Archive for the ‘bats’ Category

Bat house in Ebro Delta

Wednesday, October 23rd, 2013

bat house

Huge bat house in the Ebro Delta, an ideal habitat for bats with plentiful food but for the absense of shelters. It was built in parts as a concerted atttempt to boost bat numbers in the Delta as a bioagent. The bat house is probably the largest in Europe, Photo by Mon. Source

Schreiber’s bats in Soria

Wednesday, September 3rd, 2008

Iberianatureforum member Alfredo recently sent me this rather spendid photo of a pair of Schreiber’s bats (Miniopterus schreibersi – murciélago de cueva) roosting in a cave. Apologies to him for the delay in posting this. He notes “One of our guests sent me a photo they took whilst walking through a small gorge on the way to the Canyon Rio Lobos Natural Park. They entered one of the many limestone caves throughout this area and came across a few bats….the long fingers are a give away for the species.  ” The photo was taken by Dulana Herath who has kindly allowed me to publish it here. Click on Dulana’s photo to see the bats in all their glory.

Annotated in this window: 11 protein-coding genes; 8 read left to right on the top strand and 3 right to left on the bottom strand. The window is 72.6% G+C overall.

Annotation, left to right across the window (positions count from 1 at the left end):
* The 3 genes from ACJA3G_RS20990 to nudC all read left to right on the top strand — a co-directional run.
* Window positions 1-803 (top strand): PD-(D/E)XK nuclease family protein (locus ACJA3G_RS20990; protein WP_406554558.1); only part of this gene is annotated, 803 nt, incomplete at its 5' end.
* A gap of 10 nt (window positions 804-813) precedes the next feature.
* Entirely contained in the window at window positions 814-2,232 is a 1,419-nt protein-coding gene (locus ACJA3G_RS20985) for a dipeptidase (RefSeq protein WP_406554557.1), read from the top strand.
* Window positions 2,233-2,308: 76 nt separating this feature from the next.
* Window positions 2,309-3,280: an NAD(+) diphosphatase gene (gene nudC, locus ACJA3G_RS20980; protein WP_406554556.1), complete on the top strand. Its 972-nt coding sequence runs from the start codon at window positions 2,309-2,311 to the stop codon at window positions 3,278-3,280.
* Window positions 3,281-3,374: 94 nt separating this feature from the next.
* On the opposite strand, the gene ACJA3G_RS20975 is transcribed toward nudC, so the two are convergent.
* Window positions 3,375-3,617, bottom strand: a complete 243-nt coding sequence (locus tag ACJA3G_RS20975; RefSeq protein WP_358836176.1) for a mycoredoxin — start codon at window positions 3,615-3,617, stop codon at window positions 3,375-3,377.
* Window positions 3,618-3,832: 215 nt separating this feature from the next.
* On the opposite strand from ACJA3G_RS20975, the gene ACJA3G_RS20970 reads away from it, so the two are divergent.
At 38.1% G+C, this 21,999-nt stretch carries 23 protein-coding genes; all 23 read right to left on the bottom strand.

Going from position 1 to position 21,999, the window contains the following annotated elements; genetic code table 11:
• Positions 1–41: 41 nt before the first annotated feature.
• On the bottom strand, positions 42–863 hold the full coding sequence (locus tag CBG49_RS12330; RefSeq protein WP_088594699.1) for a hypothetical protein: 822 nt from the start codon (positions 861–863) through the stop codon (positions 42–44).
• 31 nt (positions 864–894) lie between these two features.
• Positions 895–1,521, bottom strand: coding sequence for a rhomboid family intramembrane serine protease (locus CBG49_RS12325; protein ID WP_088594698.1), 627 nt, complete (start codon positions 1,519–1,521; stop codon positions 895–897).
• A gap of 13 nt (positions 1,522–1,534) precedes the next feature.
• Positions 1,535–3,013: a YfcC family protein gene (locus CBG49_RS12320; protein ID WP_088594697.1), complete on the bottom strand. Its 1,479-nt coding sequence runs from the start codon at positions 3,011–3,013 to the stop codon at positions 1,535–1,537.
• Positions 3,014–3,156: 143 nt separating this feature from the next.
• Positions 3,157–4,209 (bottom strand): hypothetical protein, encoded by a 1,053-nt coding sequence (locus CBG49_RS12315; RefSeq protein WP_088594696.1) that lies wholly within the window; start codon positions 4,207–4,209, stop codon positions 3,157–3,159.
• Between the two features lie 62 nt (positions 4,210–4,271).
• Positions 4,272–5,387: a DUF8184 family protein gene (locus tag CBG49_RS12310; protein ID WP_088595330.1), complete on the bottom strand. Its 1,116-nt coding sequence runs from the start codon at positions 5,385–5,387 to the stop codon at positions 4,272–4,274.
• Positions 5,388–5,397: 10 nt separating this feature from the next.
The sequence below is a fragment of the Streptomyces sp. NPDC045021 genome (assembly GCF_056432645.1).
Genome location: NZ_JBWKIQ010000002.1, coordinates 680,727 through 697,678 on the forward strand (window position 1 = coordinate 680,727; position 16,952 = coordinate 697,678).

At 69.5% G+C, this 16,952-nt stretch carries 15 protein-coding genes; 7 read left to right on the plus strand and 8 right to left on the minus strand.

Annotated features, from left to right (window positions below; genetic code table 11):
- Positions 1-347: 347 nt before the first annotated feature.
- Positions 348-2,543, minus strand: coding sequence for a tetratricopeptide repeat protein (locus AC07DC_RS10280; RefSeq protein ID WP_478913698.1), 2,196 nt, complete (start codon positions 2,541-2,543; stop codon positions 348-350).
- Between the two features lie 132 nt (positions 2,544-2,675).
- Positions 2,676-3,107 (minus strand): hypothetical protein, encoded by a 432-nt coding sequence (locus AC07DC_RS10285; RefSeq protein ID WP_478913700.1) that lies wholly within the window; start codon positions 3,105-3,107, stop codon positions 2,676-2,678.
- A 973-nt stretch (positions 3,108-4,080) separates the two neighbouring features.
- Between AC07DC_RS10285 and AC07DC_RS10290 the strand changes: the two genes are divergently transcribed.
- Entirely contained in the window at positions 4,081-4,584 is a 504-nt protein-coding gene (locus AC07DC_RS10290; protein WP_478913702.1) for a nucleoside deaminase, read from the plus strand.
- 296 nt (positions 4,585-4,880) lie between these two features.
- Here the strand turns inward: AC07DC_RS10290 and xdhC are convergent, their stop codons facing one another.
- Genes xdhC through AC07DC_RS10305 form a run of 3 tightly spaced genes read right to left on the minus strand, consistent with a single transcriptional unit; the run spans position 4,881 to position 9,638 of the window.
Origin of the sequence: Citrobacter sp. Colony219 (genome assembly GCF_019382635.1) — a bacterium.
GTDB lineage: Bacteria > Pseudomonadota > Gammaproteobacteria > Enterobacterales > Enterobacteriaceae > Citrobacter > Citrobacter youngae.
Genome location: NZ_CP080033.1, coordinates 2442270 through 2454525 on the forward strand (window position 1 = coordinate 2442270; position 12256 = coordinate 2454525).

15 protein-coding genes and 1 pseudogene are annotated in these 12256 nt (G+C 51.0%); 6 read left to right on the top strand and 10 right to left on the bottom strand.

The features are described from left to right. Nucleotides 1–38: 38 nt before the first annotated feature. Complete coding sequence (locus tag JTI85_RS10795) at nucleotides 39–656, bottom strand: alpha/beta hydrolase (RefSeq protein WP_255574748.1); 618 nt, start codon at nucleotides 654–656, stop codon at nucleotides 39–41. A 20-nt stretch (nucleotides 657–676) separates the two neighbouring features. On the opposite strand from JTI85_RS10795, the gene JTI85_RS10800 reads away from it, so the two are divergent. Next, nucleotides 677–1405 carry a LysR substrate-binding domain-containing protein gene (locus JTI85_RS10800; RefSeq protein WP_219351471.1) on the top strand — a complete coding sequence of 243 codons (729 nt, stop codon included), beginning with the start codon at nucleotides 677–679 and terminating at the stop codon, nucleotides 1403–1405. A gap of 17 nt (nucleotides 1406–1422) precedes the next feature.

Alfredo also runs Spanishfootsteps which offers a range of expert walking and driven guided tours in Soria, one of the least known and fascinating parts of Iberia.

Largest Bechstein’s Bat colony discovered

Wednesday, February 21st, 2007

The largest colony of the endangered Bechstein’s Bat (Myotis bechsteini – murciélago ratonero forestal) in the Iberian Peninsula has been discovered in the Alta Garrotxa in Catalonia by Xavier Puig of the wildlife research group Galanthus, as part of a bat census together with the Museum of Granollers. The colony is formed by 24 individuals and is the first non-fossil citing for Catalonia. These bats, probably the rarest species in Europe, live in mature forests with old trees with plenty of nooks and crannies for shelter. They will also nest in cracks in rocks and even old buildings. They have a penchant for taking non-flying invertebrates (spiders, centipedes, caterpillars, etc) on the ground, or vegetation, swooping upon them with their slow, low-flying ponderous but agile flight, though they’ll also snap up insects from the air. Fossil evidence suggests that 5000 years ago Bechstein’s bat was one of the commonest species in Europe, thriving in the continent’s old mature woods, but the historic destruction of forests has led them to their current plight. Photo of Bechstein’s bat by Xavier Puig. See also Bats in Spain